Return to Marcy

Hike: Mount Marcy
Distance: 15 miles
Elevation: 5344 ft
Total Ascent: ~3800 ft
Date: May 9, 2015

To say I had become a little obsessed with standing on top of Mount Marcy after our epic failure (er, solid attempt! … learning experience?) back in January would be the understatement of the year. Unfortunately life and poor Spring hiking conditions disrupted the flow, and the next opportunity wouldn’t come for several months.

I was itching to try out my new shoes. I had spent months agonizing over what to slip my feet into once winter took its leave. I wanted minimalist shoes, but waterproof and with decent traction in the mud. A tall order indeed. Once I gave up on the idea of finding a boot I was happy with and began looking at sneakers, I happened across the Vivobarefoot Winterproof Trail Freaks.

New Kicks
After 200+ miles, I still absolutely love these shoes. They are designed for all season trail running and are 100% waterproof, as long as you don’t dunk deeper than your ankle. (I’ve developed the tip-toe step through deeper water.) I’ve heard the second iteration of this line isn’t as well liked, though, so your mileage may vary.

An opportunity for a little getaway finally presented itself for me and my brother in May. I was telling some friends about my plans a few days before the trip. “I’m heading to my parents’ house (sans kids!) from tomorrow through Monday. Hoping to get a couple hikes in. Maybe even another Marcy attempt (apparently there is still a couple feet of snow up there).”

My friends were unimpressed. “Oooh. You found a May vacation spot with snow. You’re really winning at the vacation thing.”

Indeed, it was hard to imagine feet of snow anywhere at this point. Spring was in full swing, trees and flowers blooming, the grass already pissing me off because I JUST MOWED, DAMMIT. But Brian and I heeded the reports and packed our microspikes and snowshoes, even with the high temperature in the High Peaks expected to be around 80F.

I had also invested in a nice pair of Black Diamond trekking poles that I was excited to get to know. The value of good poles became apparent on the last hike when mine had become useless, contributing to my hip failure. I expected to fully use their features on this day, with rubber and carbide tips, and removable snow baskets.

We set off from the Loj up the now all-too-familiar Van Hoevenberg Trail around 8:30am, feeling relaxed and excited. It was already warm, and we had hours more daylight to play with. There would be no freezing to death today.

Brian Heading OutThe trail to Marcy Dam was surprisingly dry. This was supposed to be mud season! It turns out all the water was in Marcy Brook, overflowing the dam hard, melting off the surrounding mountains in torrents.

Marcy DamI was also provided with my first view of Wright Peak not draped in white. The air was warm, moist, and gloriously fragrant with Spring.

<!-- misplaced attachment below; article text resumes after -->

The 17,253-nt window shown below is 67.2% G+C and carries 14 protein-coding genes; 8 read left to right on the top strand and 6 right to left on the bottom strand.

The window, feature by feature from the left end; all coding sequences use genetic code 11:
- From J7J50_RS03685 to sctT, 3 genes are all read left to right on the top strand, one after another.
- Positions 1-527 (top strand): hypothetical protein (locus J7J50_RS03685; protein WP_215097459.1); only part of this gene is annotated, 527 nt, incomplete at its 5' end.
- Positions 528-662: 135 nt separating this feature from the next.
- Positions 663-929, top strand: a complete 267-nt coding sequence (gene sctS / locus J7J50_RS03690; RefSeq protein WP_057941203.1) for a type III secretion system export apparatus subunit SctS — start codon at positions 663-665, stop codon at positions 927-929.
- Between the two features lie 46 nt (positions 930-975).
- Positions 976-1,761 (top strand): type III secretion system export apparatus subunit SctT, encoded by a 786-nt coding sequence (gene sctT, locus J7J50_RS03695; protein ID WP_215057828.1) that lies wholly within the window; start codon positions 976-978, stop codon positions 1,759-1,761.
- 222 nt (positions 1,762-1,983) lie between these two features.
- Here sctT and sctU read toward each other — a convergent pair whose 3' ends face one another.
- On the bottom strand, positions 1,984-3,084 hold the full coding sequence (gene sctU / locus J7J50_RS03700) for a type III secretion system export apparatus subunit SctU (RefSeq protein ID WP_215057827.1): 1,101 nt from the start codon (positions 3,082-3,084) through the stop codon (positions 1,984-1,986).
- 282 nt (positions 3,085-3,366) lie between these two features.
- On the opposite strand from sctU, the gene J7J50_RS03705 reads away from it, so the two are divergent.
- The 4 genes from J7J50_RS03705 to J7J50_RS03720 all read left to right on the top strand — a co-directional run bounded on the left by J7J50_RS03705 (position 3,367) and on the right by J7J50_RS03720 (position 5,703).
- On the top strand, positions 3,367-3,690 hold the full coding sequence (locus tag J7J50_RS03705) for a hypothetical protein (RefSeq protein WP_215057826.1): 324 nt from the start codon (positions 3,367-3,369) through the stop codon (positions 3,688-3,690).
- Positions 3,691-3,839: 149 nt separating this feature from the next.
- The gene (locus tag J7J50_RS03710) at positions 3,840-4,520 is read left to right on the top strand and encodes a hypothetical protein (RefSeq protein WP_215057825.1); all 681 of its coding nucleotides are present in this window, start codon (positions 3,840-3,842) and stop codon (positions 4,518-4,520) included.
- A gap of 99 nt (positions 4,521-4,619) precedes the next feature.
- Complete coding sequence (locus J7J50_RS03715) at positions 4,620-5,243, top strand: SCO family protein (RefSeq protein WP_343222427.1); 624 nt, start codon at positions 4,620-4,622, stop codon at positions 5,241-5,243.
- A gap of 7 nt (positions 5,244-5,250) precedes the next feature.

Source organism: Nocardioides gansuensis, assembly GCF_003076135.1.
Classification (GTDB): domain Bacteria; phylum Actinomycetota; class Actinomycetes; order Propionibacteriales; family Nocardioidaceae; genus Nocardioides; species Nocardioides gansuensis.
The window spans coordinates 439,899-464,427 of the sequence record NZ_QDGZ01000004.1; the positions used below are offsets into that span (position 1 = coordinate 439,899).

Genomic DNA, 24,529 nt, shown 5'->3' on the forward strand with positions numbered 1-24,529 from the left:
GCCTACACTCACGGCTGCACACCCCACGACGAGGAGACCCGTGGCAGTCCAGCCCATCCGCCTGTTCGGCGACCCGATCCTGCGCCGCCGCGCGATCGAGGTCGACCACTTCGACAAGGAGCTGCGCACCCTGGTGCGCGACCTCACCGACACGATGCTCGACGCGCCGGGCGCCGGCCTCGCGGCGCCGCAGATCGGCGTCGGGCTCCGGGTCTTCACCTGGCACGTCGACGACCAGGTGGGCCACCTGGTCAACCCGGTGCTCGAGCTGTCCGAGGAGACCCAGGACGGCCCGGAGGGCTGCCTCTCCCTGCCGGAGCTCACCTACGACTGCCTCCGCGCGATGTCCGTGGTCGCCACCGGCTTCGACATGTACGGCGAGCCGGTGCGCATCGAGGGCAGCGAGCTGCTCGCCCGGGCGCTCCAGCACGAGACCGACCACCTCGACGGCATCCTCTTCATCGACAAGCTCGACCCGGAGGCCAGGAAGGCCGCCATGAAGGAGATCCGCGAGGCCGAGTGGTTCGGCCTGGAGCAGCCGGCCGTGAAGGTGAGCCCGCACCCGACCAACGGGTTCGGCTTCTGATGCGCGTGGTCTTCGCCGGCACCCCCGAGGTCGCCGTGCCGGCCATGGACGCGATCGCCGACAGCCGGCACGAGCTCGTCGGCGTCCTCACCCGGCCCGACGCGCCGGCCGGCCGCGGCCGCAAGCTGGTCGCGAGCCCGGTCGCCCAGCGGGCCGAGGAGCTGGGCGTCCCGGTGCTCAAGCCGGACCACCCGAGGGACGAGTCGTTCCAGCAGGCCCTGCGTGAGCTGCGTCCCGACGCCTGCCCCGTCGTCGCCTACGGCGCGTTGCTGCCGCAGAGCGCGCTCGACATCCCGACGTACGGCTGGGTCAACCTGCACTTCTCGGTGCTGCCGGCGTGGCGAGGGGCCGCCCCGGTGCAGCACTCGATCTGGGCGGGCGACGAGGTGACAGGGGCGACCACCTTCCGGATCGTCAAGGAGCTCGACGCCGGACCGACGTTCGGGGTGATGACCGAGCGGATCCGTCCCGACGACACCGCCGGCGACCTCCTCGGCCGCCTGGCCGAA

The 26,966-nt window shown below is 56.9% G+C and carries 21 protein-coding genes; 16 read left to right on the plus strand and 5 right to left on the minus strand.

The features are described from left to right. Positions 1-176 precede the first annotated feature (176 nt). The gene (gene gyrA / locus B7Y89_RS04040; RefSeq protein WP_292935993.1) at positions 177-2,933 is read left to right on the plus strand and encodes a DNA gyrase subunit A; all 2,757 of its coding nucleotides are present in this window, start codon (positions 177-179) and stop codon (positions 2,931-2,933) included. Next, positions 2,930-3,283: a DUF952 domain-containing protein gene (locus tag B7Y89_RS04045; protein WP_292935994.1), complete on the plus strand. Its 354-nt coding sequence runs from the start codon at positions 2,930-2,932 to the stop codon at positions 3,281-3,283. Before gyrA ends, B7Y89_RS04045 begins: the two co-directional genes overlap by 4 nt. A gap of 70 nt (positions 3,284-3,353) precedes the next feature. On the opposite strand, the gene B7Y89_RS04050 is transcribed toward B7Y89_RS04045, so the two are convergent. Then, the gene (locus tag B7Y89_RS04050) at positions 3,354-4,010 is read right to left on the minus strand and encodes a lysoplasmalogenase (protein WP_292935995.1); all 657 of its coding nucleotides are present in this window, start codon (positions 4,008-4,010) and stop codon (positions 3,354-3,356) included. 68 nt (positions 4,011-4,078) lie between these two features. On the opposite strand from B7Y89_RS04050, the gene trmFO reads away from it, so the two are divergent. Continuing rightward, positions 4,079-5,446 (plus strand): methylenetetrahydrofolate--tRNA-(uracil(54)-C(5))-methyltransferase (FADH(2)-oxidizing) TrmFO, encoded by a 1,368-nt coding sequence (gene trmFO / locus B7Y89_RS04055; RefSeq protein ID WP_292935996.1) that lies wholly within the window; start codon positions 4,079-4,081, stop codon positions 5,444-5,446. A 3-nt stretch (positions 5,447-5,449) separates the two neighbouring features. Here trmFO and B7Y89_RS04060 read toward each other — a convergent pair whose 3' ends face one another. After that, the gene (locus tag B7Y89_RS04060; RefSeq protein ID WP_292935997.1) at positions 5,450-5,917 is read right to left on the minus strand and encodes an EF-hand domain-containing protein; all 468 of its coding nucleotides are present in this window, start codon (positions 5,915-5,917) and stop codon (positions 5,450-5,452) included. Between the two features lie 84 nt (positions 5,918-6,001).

WrightWe passed some college-aged guys, also intending to summit Marcy. They were wearing shorts, t-shirts, and sneakers, with minimal gear on their backs. I felt a bit apprehensive while talking to them, knowing the conditions ahead would be far different than down below, but on we all went.

This was the first time I had seen this section of the trail along Phelps Brook not covered in thick ice. It turns out it’s far rockier and harder to traverse. But it was fine. A little sweat wasn’t going to slow us down too much.

Along Phelps BrookOnce across Phelps Brook, the trail begins to steepen quickly. This was our first sign that winter did still exist up here, however minor. It was important to carefully watch our step, as the difference between ice, rock, root, and mud was not always obvious.

Starting to See Some IceAround 3000 feet the patchy ice turned to consistent coverage. Most of it was only on the trail itself, the spine, from having been packed down by hikers and skiers over the previous months.

Getting Into the Snow

The thickness of the snow beneath us quickly grew as we climbed, even though the warm temperatures had it melting in buckets. We could literally hear the water rushing in rivers below our feet, finding its way down the mountain into Marcy Brook, over Marcy Dam, and eventually to Lake Champlain.

I had heard of postholing before, but never experienced it myself to this degree. If we were careful to step in the exact middle of the worn path, where others had packed it down well but hadn’t destabilized it by postholing themselves, then it was usually ok. A slight deviation would send us sinking to our hips. This happened, um, more than once. We passed a couple who were fleeing down in frustration, muttering about sinking every other step.